Python (genus)

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Python bivittatus тигровый питон.jpg
Burmese python (Python bivittatus)
Scientific classification e
Kingdom: Animalia
Phylum: Chordata
Class: Reptilia
Order: Squamata
Suborder: Serpentes
Family: Pythonidae
Genus: Python
Daudin, 1803

Python is a genus of constricting snakes in the Pythonidae family native to the tropics and subtropics of the Eastern Hemisphere.[1]

The name Python was proposed by François Marie Daudin in 1803 for non-venomous flecked snakes.[2] Currently, 10 python species are recognized as valid taxa.[3]

Three formerly considered python subspecies have been promoted, and a new species recognised.


The generic name Python was proposed by François Marie Daudin in 1803 for non-venomous snakes with a flecked skin and a long split tongue.[2]

In 1993, seven python species were recognised as valid taxa.[4] Based on phylogenetic analyses, between seven and 13 python species are recognised.[5][6]

Species Image IUCN Red List and geographic range
Indian rock python (P. molurus) (Linnaeus, 1758)[7] Python molurus molurus 2.jpg NE

Python molurus Area.svg

African rock python (P. sebae) (Gmelin, 1788)[8]

P. s. natalensis (Smith, 1840)

Python natalensis G. J. Alexander.JPG NE

Natural Range of Python sebae.svg

Ball python (P. regius) (Shaw, 1802)[9] Female Ball python (Python regius).jpg LC[10]

Python regius distribution.svg

Burmese python (P. bivittatus) (Kuhl, 1820)[11] Python bivittatus (30854313993).jpg VU[12]

From southern Nepal, India, Bangladesh, Myanmar, Thailand, Laos, Cambodia, Vietnam to northern Malaysia, southern China including Yunnan east to Fujian, Hainan and Hong Kong, Sichuan, Guangxi, Guangdong, and the Indonesian islands of Java and Bali.[12]

Sumatran short-tailed python (P. curtus) (Schlegel, 1872)[13] Python curtus (2).jpg LC[14]

Southeast Asia in southern Thailand, Malaysia (Peninsular and Sarawak) (including Pinang) and Indonesia (Sumatra, Riau Archipelago, Lingga Islands, Bangka Islands, Mentawai Islands and Kalimantan).[14]

Borneo short-tailed python (P. breitensteini) (Steindachner, 1881)[15] Python breitensteini (13106752324).jpg LC[16]


Angolan python (P. anchietae) (Bocage, 1887) Angolan Dwarf Python (Python anchietae).jpg LC[17]

Africa in southern Angola and northern Namibia[17]

Brongersma's short-tailed python (P. brongersmai) (Stull, 1938) (formerly P. curtus brongersmai) Python brongersmai, Brongersma's short-tailed python.jpg LC[18]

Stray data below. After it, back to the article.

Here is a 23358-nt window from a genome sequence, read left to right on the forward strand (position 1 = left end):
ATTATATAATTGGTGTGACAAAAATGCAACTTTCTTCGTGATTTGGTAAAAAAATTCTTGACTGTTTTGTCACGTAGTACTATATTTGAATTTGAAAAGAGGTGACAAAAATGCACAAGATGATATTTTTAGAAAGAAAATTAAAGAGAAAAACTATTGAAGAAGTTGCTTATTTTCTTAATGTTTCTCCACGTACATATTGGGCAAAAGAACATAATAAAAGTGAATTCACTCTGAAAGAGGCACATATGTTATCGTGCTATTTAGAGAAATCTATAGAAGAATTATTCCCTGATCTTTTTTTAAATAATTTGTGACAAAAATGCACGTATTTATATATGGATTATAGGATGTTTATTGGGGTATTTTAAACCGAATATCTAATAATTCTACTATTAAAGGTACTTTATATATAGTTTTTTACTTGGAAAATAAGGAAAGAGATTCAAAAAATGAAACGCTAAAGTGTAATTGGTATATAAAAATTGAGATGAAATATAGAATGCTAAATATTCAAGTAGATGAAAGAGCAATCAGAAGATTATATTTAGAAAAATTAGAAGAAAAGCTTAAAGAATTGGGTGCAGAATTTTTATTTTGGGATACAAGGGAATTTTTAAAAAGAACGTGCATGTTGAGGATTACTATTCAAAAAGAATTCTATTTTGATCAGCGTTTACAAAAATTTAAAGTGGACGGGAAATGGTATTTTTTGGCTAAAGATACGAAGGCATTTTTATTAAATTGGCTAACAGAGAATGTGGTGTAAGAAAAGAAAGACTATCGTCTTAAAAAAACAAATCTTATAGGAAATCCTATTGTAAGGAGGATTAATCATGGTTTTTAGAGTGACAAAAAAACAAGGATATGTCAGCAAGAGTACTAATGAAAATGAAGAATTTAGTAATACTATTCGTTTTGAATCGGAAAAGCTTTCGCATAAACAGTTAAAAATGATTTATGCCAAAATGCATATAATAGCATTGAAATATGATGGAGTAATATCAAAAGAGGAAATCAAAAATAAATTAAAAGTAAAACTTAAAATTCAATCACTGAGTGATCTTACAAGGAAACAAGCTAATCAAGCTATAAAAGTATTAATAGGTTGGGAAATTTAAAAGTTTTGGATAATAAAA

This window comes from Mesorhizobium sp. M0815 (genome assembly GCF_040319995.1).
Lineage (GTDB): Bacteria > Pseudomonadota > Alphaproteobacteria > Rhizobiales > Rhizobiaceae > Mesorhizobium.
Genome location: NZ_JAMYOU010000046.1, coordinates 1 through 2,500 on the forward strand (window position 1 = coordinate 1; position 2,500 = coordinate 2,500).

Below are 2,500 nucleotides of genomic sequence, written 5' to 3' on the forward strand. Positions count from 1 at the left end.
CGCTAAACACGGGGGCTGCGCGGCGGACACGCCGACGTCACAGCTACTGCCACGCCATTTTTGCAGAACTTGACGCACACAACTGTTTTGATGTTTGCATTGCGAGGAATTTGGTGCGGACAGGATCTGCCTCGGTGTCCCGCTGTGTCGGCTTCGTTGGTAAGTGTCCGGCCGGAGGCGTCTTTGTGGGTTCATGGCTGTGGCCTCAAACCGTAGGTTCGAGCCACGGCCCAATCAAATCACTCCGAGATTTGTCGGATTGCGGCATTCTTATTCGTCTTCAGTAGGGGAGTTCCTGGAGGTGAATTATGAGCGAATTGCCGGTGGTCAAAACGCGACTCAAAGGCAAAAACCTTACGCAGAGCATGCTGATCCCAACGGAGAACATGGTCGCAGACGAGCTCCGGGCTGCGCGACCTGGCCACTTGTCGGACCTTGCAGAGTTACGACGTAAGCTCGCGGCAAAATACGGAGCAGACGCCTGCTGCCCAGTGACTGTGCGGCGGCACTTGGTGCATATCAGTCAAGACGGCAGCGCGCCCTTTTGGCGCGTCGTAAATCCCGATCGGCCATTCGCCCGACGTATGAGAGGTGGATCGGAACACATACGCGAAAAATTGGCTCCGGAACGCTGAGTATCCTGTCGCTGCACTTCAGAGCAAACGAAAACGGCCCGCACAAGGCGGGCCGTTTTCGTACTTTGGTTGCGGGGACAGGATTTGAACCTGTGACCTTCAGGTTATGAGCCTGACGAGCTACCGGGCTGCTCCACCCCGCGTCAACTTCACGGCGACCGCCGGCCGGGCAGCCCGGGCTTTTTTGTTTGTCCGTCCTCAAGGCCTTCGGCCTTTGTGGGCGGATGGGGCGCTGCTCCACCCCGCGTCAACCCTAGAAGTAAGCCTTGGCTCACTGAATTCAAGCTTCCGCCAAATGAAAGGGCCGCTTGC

Peninsular Malaysia, Sumatra, Bangka Island, Lingga islands, Riau islands, and Pinang[18]

Myanmar short-tailed python (P. kyaiktiyo) (Zug, Gotte & Jacobs, 2011)[19] P.kyaiktiyo II.png VU[20]

West of the Tenghyo Range, Myanmar[20]

Python europaeus (Szyndlar & Rage, 2003)[21] EX

Extinct species from the Miocene era, described on basis of vertebrae found in Vieux-Collonges and La Grive in France.[21]

Distribution and habitat[edit]

Python anchietae

In Africa, pythons are native to the tropics south of the Sahara, but not in the extreme south-western tip of southern Africa (Western Cape) or in Madagascar. In Asia, they occur from Bangladesh, Nepal, India, Pakistan, and Sri Lanka, including the Nicobar Islands, through Myanmar, east to Indochina, southern China, Hong Kong and Hainan, as well as in the Malayan region of Indonesia and the Philippines.[1]


Some suggest that P. molurus and P. sebae have the potential to be problematic invasive species in South Florida.[22] The United States Department of Agriculture reports that only Python bivittatus is an invasive species in the United States.[23] In early 2016, after a culling operation yielded 106 pythons, Everglades National Park officials suggested that "thousands" may live within the park, and that the species has been breeding there for some years. More recent data suggest that these pythons would not withstand winter climates north of Florida, contradicting previous research suggesting a more significant geographic potential range.[24]


Ball pythons commonly exhibit mutations, such as this "Spider" morph, and are popular among snake keepers.

Python skin is used to make clothing, such as vests, belts, boots and shoes, or fashion accessories such as handbags. It may also be stretched and formed as the sound board of some string musical instruments, such as the erhu spike-fiddle, sanxian and the sanshin lutes.[25][26]

As pets[edit]

Many Python species, such as P. regius, P. brongersmai, P. bivittatus and P. reticulatus, are popular to keep as pets due to their ease of care, docile temperament, and vibrant colors, with some rare mutations having been sold for several thousands of dollars. Despite controversy that has arisen from media reports, with proper safety procedures pet pythons are relatively safe to own,[27] and deaths associated with them are isolated compared to other domestic animals, such as dogs and horses.[26][28]


The word 'python' is derived from Latin meaning 'serpent'.[29]

See also[edit]